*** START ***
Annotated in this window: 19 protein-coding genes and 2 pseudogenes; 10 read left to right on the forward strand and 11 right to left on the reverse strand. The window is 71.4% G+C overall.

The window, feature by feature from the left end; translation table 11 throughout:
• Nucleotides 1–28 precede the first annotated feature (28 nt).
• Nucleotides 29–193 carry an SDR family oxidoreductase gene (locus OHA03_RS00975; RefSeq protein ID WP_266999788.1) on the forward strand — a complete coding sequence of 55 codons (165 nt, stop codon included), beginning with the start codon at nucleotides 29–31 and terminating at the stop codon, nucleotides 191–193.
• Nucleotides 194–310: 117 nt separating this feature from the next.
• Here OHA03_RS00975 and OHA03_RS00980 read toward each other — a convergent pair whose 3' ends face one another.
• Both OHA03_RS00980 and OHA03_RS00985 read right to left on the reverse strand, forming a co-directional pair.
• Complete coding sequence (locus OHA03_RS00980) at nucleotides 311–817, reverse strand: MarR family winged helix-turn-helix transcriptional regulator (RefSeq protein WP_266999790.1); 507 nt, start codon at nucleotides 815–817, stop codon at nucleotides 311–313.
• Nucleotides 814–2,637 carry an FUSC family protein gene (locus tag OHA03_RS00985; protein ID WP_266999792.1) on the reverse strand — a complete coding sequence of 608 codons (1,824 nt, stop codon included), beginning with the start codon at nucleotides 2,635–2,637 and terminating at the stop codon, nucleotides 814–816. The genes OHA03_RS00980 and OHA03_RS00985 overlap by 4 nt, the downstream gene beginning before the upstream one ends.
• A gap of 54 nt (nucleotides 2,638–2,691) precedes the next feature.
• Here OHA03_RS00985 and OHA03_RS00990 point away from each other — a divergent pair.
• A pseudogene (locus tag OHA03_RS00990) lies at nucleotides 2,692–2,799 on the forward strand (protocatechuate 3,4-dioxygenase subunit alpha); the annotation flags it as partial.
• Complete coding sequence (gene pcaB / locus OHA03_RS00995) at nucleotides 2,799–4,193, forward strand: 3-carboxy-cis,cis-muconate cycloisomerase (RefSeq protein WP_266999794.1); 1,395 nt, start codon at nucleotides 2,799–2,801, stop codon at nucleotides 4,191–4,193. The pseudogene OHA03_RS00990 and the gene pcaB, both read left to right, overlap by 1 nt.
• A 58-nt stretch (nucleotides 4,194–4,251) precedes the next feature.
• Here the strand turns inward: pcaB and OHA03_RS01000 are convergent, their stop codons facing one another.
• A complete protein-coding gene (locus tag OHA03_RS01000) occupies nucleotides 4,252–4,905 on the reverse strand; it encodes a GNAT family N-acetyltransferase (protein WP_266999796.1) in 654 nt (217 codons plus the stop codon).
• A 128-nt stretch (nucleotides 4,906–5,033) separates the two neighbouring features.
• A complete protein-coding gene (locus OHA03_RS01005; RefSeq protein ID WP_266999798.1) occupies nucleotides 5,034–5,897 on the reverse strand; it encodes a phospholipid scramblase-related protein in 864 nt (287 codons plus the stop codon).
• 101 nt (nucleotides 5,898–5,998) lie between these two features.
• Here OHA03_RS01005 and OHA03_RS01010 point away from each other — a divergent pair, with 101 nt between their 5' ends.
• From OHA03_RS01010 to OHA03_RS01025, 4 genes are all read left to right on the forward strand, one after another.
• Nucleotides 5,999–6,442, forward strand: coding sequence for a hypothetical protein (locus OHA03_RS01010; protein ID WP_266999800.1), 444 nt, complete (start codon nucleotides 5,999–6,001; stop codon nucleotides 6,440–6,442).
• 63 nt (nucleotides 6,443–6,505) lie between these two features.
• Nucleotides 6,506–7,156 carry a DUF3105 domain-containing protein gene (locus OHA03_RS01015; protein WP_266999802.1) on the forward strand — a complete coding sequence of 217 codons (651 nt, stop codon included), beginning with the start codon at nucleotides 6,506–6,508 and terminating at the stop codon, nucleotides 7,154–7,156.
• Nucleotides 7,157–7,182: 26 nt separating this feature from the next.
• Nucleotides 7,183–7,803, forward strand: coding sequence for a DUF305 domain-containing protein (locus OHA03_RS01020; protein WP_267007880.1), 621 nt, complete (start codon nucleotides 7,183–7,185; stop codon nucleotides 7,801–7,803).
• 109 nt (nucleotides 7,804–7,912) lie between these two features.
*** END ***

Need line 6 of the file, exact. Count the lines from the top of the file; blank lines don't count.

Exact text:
• Here OHA03_RS00975 and OHA03_RS00980 read toward each other — a convergent pair whose 3' ends face one another.